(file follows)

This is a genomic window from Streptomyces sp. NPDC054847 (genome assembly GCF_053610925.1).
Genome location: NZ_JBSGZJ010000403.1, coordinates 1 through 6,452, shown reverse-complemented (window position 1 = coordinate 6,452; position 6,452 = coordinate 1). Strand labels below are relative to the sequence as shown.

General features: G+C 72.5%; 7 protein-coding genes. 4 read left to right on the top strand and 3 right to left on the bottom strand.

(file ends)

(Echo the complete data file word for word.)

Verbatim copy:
This is a genomic window from Streptomyces sp. NPDC054847 (genome assembly GCF_053610925.1).
Genome location: NZ_JBSGZJ010000403.1, coordinates 1 through 6,452, shown reverse-complemented (window position 1 = coordinate 6,452; position 6,452 = coordinate 1). Strand labels below are relative to the sequence as shown.

General features: G+C 72.5%; 7 protein-coding genes. 4 read left to right on the top strand and 3 right to left on the bottom strand.